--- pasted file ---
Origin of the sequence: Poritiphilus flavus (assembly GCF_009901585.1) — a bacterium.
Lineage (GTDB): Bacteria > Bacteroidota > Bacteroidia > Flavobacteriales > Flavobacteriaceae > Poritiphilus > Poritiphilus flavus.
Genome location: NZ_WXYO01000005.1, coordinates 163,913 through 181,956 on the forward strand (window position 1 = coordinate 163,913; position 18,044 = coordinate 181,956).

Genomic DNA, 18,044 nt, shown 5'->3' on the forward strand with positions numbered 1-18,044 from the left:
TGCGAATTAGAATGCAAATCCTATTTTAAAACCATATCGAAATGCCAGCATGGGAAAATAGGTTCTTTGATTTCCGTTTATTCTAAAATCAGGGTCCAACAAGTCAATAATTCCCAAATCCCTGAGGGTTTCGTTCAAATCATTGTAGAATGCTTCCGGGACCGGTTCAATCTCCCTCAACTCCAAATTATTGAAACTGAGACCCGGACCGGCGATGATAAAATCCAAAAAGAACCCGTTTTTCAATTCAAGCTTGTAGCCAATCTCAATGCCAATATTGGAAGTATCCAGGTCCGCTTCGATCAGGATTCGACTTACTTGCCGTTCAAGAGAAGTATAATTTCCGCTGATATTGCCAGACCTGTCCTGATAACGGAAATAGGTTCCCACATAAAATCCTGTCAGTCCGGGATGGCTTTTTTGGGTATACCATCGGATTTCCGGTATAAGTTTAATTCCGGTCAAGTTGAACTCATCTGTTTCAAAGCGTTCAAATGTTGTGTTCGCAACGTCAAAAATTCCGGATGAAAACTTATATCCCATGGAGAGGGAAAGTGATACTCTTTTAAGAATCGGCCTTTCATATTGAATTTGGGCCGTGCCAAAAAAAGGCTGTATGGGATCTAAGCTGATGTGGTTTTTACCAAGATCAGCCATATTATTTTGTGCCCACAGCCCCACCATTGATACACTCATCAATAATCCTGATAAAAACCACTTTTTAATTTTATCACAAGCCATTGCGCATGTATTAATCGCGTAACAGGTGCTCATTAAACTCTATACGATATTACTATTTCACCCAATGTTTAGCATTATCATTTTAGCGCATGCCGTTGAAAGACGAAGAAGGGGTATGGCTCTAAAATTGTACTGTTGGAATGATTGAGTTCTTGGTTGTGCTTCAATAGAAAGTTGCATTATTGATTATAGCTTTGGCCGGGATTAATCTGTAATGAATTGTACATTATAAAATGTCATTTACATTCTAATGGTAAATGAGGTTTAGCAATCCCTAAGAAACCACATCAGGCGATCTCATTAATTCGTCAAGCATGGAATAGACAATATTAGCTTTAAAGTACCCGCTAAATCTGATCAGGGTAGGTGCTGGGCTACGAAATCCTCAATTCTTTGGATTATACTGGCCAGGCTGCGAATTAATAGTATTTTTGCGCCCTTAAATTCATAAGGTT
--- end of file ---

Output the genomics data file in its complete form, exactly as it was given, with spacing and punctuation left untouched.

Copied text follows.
Origin of the sequence: Poritiphilus flavus (assembly GCF_009901585.1) — a bacterium.
Lineage (GTDB): Bacteria > Bacteroidota > Bacteroidia > Flavobacteriales > Flavobacteriaceae > Poritiphilus > Poritiphilus flavus.
Genome location: NZ_WXYO01000005.1, coordinates 163,913 through 181,956 on the forward strand (window position 1 = coordinate 163,913; position 18,044 = coordinate 181,956).

Genomic DNA, 18,044 nt, shown 5'->3' on the forward strand with positions numbered 1-18,044 from the left:
TGCGAATTAGAATGCAAATCCTATTTTAAAACCATATCGAAATGCCAGCATGGGAAAATAGGTTCTTTGATTTCCGTTTATTCTAAAATCAGGGTCCAACAAGTCAATAATTCCCAAATCCCTGAGGGTTTCGTTCAAATCATTGTAGAATGCTTCCGGGACCGGTTCAATCTCCCTCAACTCCAAATTATTGAAACTGAGACCCGGACCGGCGATGATAAAATCCAAAAAGAACCCGTTTTTCAATTCAAGCTTGTAGCCAATCTCAATGCCAATATTGGAAGTATCCAGGTCCGCTTCGATCAGGATTCGACTTACTTGCCGTTCAAGAGAAGTATAATTTCCGCTGATATTGCCAGACCTGTCCTGATAACGGAAATAGGTTCCCACATAAAATCCTGTCAGTCCGGGATGGCTTTTTTGGGTATACCATCGGATTTCCGGTATAAGTTTAATTCCGGTCAAGTTGAACTCATCTGTTTCAAAGCGTTCAAATGTTGTGTTCGCAACGTCAAAAATTCCGGATGAAAACTTATATCCCATGGAGAGGGAAAGTGATACTCTTTTAAGAATCGGCCTTTCATATTGAATTTGGGCCGTGCCAAAAAAAGGCTGTATGGGATCTAAGCTGATGTGGTTTTTACCAAGATCAGCCATATTATTTTGTGCCCACAGCCCCACCATTGATACACTCATCAATAATCCTGATAAAAACCACTTTTTAATTTTATCACAAGCCATTGCGCATGTATTAATCGCGTAACAGGTGCTCATTAAACTCTATACGATATTACTATTTCACCCAATGTTTAGCATTATCATTTTAGCGCATGCCGTTGAAAGACGAAGAAGGGGTATGGCTCTAAAATTGTACTGTTGGAATGATTGAGTTCTTGGTTGTGCTTCAATAGAAAGTTGCATTATTGATTATAGCTTTGGCCGGGATTAATCTGTAATGAATTGTACATTATAAAATGTCATTTACATTCTAATGGTAAATGAGGTTTAGCAATCCCTAAGAAACCACATCAGGCGATCTCATTAATTCGTCAAGCATGGAATAGACAATATTAGCTTTAAAGTACCCGCTAAATCTGATCAGGGTAGGTGCTGGGCTACGAAATCCTCAATTCTTTGGATTATACTGGCCAGGCTGCGAATTAATAGTATTTTTGCGCCCTTAAATTCATAAGGTT